On October 13, 2014, Counsel entered an appearance on behalf of the Federal Deposit Insurance Corporation, as Receiver for Valley Bank (FDIC). See Doc. No. 114. The FDIC accepted its appointment as Receiver pursuant to the Federal Deposit Insurance Act, 12 U.S.C. § 1811 et seq., on June 20, 2014. See Doc. No. 115-3.

         On October 13, 2014, the FDIC moved to vacate the July 10, 2014 Order as it pertains to Valley Bank. See Doc. No. 115. The FDIC contended the Court lacked jurisdiction to grant the Plaintiffs' Motion for Turnover as to Valley Bank because the Plaintiffs never served Valley Bank with the Motion. Because the FDIC was appointed as Receiver for Valley Bank on June 20, 2014, moreover, the Court did not have any jurisdiction against Valley Bank pursuant to 12 U.S.C. § 1821(d)(13)(D).[1]Accordingly, the FDIC claimed the July 10, 2014 Order was void.

         On October 15, 2014, the Plaintiffs filed a Response to the FDIC's Motion. See Doc. No. 117. In their Response, the Plaintiffs alleged that because they filed a timely claim and also filed their Motion for Turnover before the FDIC's appointment as a receiver for Valley Bank, the Court retained jurisdiction over their Motion for Turnover. On April 1, 2015, the Court Denied the FDIC's Motion to Vacate the Order entered on July 10, 2014. See Doc. No. 128.

         On October 13, 2014, the FDIC also moved to vacate the September 19, 2014 Order substituting Great Southern Bank for Valley Bank, on the basis that Valley Bank was never properly served with the Plaintiffs' Motion for Turnover. See Doc. No. 116. The FDIC alleged that, pursuant to 12 U.S.C. § 1821(c) and (d), it is the proper party to substitute as Valley Bank's successor by operation of law.[2] On April 1, 2015, the Court Denied the Motion to Vacate the Order entered on September 19, 2014, concluding that Great Southern Bank is the proper party. See Doc. No.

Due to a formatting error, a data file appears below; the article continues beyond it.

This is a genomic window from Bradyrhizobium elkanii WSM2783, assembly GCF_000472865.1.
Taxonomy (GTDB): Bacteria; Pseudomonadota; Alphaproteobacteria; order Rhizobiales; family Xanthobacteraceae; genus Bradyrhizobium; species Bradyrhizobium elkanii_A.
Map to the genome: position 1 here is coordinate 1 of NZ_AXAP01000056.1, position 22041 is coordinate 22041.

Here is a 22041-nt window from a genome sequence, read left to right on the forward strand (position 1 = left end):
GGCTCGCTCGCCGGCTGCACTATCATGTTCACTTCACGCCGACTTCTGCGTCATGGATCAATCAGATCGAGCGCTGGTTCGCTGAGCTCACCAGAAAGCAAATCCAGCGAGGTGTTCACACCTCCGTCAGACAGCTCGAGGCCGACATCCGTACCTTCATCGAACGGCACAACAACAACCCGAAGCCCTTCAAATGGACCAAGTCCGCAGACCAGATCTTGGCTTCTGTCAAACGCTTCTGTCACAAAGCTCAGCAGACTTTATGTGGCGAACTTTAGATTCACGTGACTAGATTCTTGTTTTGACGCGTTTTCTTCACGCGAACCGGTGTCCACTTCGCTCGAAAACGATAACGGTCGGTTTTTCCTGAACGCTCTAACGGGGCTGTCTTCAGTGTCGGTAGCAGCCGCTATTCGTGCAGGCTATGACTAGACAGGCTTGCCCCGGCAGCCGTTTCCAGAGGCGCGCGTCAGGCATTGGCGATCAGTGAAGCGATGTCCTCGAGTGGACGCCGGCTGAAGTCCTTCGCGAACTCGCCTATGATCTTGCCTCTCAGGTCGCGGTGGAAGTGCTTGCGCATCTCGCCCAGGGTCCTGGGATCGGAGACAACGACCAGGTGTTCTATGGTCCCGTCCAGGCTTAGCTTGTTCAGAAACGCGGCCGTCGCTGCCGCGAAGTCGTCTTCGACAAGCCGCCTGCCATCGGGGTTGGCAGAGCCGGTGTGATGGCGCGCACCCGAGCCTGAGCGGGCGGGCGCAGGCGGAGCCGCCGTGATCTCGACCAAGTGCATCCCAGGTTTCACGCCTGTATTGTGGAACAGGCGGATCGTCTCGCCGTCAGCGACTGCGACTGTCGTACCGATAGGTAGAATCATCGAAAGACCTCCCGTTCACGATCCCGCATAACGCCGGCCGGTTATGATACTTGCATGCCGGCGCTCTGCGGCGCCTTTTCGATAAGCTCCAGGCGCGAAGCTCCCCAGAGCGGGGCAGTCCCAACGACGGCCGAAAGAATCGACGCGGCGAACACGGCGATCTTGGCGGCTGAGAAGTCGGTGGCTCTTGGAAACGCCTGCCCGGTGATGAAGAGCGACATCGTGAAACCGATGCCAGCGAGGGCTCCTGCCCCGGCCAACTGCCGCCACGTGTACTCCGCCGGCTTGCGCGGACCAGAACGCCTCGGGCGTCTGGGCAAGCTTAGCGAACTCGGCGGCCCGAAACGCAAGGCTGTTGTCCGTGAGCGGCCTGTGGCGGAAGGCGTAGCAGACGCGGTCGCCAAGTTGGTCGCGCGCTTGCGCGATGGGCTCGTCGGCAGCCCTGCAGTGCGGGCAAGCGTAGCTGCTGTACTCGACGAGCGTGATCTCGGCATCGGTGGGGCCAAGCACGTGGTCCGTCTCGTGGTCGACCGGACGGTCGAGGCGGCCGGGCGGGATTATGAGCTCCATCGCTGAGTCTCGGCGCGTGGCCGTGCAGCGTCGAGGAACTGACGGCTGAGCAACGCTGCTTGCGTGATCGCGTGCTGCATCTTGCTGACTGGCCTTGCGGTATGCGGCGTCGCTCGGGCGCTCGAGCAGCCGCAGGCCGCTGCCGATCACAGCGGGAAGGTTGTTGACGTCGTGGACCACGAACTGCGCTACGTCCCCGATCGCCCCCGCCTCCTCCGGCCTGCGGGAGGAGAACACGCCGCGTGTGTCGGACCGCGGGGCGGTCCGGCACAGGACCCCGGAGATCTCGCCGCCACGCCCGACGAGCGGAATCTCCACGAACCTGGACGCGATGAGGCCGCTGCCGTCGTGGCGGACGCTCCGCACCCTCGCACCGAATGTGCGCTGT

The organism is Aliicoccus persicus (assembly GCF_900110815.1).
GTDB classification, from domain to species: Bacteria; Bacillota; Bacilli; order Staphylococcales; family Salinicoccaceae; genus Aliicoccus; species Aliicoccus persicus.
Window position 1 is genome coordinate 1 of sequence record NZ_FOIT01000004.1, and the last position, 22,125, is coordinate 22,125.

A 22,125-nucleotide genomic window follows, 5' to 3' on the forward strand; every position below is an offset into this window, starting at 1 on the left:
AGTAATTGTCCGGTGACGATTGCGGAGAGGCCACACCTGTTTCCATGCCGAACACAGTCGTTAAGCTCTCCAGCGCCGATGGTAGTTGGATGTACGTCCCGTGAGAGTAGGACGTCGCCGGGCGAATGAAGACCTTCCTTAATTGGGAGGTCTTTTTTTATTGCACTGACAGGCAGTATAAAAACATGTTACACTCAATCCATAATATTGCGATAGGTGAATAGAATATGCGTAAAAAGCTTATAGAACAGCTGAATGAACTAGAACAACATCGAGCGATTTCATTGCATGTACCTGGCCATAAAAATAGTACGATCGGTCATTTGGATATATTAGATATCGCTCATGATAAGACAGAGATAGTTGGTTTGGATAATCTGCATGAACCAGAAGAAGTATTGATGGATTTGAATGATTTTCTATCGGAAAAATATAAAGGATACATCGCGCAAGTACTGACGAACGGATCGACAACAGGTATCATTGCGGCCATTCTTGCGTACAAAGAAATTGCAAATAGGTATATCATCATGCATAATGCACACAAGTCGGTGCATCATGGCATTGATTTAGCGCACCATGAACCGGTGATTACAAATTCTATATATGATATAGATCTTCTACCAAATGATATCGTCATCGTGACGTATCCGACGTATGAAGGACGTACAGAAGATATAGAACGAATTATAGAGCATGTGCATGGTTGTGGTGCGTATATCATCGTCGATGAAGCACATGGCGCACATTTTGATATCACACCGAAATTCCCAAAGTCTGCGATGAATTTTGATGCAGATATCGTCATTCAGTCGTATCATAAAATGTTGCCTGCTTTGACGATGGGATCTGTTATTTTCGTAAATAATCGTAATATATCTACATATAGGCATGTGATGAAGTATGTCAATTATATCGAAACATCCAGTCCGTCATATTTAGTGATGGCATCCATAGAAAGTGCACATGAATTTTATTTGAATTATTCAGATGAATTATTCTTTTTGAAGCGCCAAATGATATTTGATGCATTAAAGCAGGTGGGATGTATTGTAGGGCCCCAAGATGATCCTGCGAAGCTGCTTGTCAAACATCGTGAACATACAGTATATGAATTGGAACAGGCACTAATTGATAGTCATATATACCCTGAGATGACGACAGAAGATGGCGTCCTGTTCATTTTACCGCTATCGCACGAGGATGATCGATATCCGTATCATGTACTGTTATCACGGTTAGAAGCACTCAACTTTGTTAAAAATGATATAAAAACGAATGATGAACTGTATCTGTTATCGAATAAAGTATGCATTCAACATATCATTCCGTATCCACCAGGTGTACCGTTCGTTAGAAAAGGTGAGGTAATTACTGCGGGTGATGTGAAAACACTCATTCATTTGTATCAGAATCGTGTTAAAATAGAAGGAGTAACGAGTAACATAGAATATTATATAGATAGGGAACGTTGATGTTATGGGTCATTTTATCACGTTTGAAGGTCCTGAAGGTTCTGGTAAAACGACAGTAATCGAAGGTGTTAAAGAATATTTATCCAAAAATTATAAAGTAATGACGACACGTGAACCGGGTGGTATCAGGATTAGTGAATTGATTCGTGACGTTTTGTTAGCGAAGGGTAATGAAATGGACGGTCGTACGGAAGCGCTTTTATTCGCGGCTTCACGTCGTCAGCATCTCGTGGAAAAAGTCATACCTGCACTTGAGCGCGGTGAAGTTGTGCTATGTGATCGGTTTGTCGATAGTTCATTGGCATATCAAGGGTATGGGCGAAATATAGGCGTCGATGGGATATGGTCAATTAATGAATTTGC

Both Great Southern Bank and the FDIC filed Motions to Reconsider the April 1, 2015 Order on the Motion to Vacate and Substitute Party. See Doc. Nos. 129 & 130. In an Order entered on June 19, 2015, the Court Denied both Motions to Reconsider. See Doc. No. 136. The Court also Allowed the Plaintiffs' Motion for Leave to File a Motion for Turnover against the FDIC, and Ordered that the Motion for Turnover be docketed. See id.

         On June 22, 2015, the Plaintiffs filed a Motion for Order to Show Cause against Great Southern Bank. See Doc. No. 137. The basis of the motion is that since the September 19, 2014, Great Southern Bank has failed to turn over the $106, 000 which its predecessor, Valley Bank, was Ordered to pay on July 10, 2014.

         On July 9, 2015, Great Southern Bank filed a cross-claim for declaratory relief and supplementary counter-petition for declaratory relief against the FDIC. See Doc. No. 142. On July 14, 2015, the FDIC, as receiver for Valley Bank, filed ...


Buy This Entire Record For $7.95

Download the entire decision to receive the complete text, official citation,
docket number, dissents and concurrences, and footnotes for this case.

Learn more about what you receive with purchase of this case.